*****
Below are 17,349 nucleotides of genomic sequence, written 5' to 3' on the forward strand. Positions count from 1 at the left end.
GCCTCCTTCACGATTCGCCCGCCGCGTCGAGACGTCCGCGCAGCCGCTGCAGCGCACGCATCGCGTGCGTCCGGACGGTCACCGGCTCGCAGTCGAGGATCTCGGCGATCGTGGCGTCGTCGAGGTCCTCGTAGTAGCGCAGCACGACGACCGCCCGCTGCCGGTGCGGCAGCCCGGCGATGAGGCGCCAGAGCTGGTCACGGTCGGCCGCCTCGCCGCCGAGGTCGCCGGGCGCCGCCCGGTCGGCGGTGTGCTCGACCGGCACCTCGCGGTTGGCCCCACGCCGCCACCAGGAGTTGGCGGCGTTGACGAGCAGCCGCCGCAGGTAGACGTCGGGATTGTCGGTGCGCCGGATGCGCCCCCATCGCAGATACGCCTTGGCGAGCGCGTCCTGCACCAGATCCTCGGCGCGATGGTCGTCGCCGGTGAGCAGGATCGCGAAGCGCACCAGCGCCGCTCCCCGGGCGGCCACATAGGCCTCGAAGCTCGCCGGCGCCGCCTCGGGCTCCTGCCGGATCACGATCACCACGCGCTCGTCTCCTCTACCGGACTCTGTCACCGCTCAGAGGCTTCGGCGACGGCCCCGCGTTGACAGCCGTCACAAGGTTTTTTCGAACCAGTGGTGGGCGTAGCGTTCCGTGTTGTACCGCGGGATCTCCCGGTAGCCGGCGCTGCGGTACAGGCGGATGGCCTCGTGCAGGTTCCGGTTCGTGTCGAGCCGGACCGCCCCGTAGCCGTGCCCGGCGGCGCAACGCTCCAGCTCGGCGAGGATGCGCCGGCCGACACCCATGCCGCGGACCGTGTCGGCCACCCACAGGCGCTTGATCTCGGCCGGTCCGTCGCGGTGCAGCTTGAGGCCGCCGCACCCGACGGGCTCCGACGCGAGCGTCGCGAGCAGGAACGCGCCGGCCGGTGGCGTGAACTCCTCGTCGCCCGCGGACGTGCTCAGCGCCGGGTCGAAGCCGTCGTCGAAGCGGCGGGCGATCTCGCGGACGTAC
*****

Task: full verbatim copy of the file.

Below are 17,349 nucleotides of genomic sequence, written 5' to 3' on the forward strand. Positions count from 1 at the left end.
GCCTCCTTCACGATTCGCCCGCCGCGTCGAGACGTCCGCGCAGCCGCTGCAGCGCACGCATCGCGTGCGTCCGGACGGTCACCGGCTCGCAGTCGAGGATCTCGGCGATCGTGGCGTCGTCGAGGTCCTCGTAGTAGCGCAGCACGACGACCGCCCGCTGCCGGTGCGGCAGCCCGGCGATGAGGCGCCAGAGCTGGTCACGGTCGGCCGCCTCGCCGCCGAGGTCGCCGGGCGCCGCCCGGTCGGCGGTGTGCTCGACCGGCACCTCGCGGTTGGCCCCACGCCGCCACCAGGAGTTGGCGGCGTTGACGAGCAGCCGCCGCAGGTAGACGTCGGGATTGTCGGTGCGCCGGATGCGCCCCCATCGCAGATACGCCTTGGCGAGCGCGTCCTGCACCAGATCCTCGGCGCGATGGTCGTCGCCGGTGAGCAGGATCGCGAAGCGCACCAGCGCCGCTCCCCGGGCGGCCACATAGGCCTCGAAGCTCGCCGGCGCCGCCTCGGGCTCCTGCCGGATCACGATCACCACGCGCTCGTCTCCTCTACCGGACTCTGTCACCGCTCAGAGGCTTCGGCGACGGCCCCGCGTTGACAGCCGTCACAAGGTTTTTTCGAACCAGTGGTGGGCGTAGCGTTCCGTGTTGTACCGCGGGATCTCCCGGTAGCCGGCGCTGCGGTACAGGCGGATGGCCTCGTGCAGGTTCCGGTTCGTGTCGAGCCGGACCGCCCCGTAGCCGTGCCCGGCGGCGCAACGCTCCAGCTCGGCGAGGATGCGCCGGCCGACACCCATGCCGCGGACCGTGTCGGCCACCCACAGGCGCTTGATCTCGGCCGGTCCGTCGCGGTGCAGCTTGAGGCCGCCGCACCCGACGGGCTCCGACGCGAGCGTCGCGAGCAGGAACGCGCCGGCCGGTGGCGTGAACTCCTCGTCGCCCGCGGACGTGCTCAGCGCCGGGTCGAAGCCGTCGTCGAAGCGGCGGGCGATCTCGCGGACGTAC